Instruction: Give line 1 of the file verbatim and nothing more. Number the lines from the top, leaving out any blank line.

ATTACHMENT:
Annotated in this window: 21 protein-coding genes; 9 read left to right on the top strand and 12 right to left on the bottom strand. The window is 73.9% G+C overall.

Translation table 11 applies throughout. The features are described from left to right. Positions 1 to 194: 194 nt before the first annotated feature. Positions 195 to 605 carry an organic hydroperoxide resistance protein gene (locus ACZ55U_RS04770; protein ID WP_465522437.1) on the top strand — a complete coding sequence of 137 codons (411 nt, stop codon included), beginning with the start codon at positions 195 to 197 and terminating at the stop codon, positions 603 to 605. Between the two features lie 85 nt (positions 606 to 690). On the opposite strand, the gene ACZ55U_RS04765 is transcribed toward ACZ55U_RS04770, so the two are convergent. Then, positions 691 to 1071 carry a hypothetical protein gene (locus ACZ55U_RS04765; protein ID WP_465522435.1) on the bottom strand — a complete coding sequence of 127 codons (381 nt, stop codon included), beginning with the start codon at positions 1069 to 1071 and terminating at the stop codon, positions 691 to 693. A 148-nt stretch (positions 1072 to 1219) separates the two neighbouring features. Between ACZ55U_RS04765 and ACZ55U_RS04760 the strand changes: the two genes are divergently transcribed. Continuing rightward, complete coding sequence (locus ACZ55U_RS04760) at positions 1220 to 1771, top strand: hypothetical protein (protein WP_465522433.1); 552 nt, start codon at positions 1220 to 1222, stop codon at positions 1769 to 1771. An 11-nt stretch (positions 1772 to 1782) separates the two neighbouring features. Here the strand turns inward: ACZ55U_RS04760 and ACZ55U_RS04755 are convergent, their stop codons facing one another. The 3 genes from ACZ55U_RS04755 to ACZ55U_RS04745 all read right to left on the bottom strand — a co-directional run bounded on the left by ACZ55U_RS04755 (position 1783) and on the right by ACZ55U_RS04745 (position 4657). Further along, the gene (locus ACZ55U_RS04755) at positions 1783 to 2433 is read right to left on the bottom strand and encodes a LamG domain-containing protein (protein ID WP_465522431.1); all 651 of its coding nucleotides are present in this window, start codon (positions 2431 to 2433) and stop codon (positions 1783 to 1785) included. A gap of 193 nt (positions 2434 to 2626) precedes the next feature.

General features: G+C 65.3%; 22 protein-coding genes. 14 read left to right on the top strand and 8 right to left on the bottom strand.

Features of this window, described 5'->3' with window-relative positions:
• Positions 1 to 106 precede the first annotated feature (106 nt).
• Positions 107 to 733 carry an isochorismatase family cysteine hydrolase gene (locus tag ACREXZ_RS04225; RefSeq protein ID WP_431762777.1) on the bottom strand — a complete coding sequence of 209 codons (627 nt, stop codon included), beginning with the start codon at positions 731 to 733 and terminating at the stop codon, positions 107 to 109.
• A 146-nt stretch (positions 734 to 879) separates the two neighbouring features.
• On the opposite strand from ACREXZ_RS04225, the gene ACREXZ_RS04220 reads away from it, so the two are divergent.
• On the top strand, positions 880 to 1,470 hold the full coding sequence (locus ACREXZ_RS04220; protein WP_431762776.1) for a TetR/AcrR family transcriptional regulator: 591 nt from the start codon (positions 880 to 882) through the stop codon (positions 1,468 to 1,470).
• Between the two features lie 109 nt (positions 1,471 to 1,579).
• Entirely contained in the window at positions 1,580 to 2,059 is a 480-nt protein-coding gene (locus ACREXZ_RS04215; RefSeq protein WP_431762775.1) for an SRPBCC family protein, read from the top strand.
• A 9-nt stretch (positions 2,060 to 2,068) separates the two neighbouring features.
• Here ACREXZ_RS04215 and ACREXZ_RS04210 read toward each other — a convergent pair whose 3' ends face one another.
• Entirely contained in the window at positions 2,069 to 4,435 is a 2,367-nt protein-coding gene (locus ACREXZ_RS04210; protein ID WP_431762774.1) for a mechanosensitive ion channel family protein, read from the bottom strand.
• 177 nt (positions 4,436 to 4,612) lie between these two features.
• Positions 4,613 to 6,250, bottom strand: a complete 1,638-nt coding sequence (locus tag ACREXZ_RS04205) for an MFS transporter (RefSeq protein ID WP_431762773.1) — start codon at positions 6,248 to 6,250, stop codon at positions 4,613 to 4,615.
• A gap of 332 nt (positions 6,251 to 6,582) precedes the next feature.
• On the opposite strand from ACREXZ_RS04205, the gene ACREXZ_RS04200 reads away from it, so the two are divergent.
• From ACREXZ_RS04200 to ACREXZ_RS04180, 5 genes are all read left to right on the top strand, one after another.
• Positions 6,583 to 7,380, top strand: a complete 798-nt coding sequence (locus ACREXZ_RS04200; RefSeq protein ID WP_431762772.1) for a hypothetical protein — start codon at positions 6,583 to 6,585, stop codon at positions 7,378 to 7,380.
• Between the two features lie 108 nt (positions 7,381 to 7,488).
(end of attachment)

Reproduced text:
Annotated in this window: 21 protein-coding genes; 9 read left to right on the top strand and 12 right to left on the bottom strand. The window is 73.9% G+C overall.